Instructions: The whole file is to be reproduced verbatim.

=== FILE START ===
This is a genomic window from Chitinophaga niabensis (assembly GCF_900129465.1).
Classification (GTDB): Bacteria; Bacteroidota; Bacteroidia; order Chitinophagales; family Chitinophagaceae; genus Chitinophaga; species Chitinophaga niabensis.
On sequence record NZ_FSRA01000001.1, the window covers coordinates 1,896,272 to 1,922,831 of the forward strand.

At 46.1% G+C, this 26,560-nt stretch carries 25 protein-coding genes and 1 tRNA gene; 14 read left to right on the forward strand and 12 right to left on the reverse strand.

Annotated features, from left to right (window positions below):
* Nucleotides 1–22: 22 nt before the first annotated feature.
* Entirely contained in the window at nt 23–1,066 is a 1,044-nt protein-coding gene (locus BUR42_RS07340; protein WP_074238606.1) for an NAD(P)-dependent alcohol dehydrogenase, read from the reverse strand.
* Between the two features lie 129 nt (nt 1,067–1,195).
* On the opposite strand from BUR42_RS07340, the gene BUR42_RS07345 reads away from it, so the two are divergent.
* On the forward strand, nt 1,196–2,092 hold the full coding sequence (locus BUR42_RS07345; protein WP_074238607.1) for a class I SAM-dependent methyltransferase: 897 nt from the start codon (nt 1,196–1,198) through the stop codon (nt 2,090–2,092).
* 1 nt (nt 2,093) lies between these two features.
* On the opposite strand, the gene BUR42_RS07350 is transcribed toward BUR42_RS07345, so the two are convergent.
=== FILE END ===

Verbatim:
This is a genomic window from Chitinophaga niabensis (assembly GCF_900129465.1).
Classification (GTDB): Bacteria; Bacteroidota; Bacteroidia; order Chitinophagales; family Chitinophagaceae; genus Chitinophaga; species Chitinophaga niabensis.
On sequence record NZ_FSRA01000001.1, the window covers coordinates 1,896,272 to 1,922,831 of the forward strand.

At 46.1% G+C, this 26,560-nt stretch carries 25 protein-coding genes and 1 tRNA gene; 14 read left to right on the forward strand and 12 right to left on the reverse strand.

Annotated features, from left to right (window positions below):
* Nucleotides 1–22: 22 nt before the first annotated feature.
* Entirely contained in the window at nt 23–1,066 is a 1,044-nt protein-coding gene (locus BUR42_RS07340; protein WP_074238606.1) for an NAD(P)-dependent alcohol dehydrogenase, read from the reverse strand.
* Between the two features lie 129 nt (nt 1,067–1,195).
* On the opposite strand from BUR42_RS07340, the gene BUR42_RS07345 reads away from it, so the two are divergent.
* On the forward strand, nt 1,196–2,092 hold the full coding sequence (locus BUR42_RS07345; protein WP_074238607.1) for a class I SAM-dependent methyltransferase: 897 nt from the start codon (nt 1,196–1,198) through the stop codon (nt 2,090–2,092).
* 1 nt (nt 2,093) lies between these two features.
* On the opposite strand, the gene BUR42_RS07350 is transcribed toward BUR42_RS07345, so the two are convergent.